The EU Referendum And The Buy To Let Market
This briefing note is being published before the EU Referendum on 23rd June 2016, so the obvious question is “why not wait and see?” However whilst the referendum is hugely important for the economy in general the housing market is complex and the factors referred to in this briefing note will play out over the course of several years regardless of the result.
A recent report entitled Migrants and Housing in the UK : Experiences and Impacts published the Oxford University Migration Observatory highlighted the following key findings:
- The foreign born population has significantly lower ownership rates (43% were home owners in the first quarter of 2015) than the UK born (68%).
- The foreign born population is almost three times as likely to be in the private rental sector – 39% were in this sector in the first quarter of 2015 compared to the UK born (14%)
- UK born and foreign born individuals living in London tend to have lower home ownership rates, and a higher likelihood of being in the rental and social housing sector relative to the rest of the UK.
- Recent migrants (i.e. those who have been in the UK for ve years or less) are almost twice as likely to be renters (74% were in the private rental sector in the first quarter of 2015), compared to all migrants. Those migrants who have been in the UK longer tend to have accommodation similar to that of the UK born.
- UK born and foreign born individuals have similar levels of participation in social housing (about 17% of UK born individuals and 18% of foreign-born individuals were in social housing during the first quarter of 2015).
- Recent evidence suggests that immigration decreases house prices in England and Wales. This impact is likely to be the result of UK born residents moving out of the areas with a large migrant concentration.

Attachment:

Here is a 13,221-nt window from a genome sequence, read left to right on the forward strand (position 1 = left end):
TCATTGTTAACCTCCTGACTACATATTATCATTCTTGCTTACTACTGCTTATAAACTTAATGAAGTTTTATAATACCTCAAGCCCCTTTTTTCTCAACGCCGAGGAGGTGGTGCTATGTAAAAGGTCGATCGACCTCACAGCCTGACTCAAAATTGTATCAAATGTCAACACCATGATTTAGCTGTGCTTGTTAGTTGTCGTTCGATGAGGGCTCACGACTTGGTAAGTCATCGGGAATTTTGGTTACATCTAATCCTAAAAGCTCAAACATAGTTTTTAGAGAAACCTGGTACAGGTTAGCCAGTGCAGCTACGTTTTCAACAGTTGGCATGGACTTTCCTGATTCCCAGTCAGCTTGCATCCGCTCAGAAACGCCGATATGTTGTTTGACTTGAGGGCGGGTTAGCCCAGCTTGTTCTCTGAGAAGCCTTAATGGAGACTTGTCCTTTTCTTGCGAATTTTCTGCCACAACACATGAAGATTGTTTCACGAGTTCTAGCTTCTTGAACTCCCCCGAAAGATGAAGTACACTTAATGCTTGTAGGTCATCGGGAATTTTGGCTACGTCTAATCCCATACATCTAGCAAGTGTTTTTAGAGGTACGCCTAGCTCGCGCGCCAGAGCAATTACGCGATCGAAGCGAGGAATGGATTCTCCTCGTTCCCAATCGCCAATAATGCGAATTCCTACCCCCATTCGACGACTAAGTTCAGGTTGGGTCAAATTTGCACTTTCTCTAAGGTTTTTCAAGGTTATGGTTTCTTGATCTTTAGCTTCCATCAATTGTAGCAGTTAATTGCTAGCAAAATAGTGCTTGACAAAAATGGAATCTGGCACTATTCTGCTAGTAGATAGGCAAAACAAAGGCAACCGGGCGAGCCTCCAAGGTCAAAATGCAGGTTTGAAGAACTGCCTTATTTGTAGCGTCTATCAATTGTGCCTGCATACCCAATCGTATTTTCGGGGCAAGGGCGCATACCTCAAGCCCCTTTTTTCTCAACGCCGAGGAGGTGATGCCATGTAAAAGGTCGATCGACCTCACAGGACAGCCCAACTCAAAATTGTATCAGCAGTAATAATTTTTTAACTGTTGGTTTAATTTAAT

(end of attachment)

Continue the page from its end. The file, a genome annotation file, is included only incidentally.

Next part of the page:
In a recent interview with The Guardian Chris Grayling M.P. urged younger voters to consider the practical consequences of a vote to remain in the EU and said that rising house prices were partly caused by migration into the UK. He said “It is already tough to buy a house but if we are bringing a population the size of Newcastle into the country every single year and if we cannot set limits on the number of people that come and work in Britain, simple maths says it is going to be even more difficult to get on to the housing ladder. If you keep doing that it must mean you have relatively fewer houses and more people chasing not only properties to buy, but properties to rent”.
His remarks triggered a furious reaction from the executive director of Britain Stronger In Europe, Will Straw, who said legitimate concerns on immigration would not be dealt with by “wrecking our economy”. Vote Leave know they have lost the argument on the economy, which is why they have reached for the Farage playbook and are seeking to blame immigrants for everything” he said. “There is no evidence for Chris Grayling’s claims. In fact, studies have shown the impact on house prices is likely to be negligible or even cause them to fall.”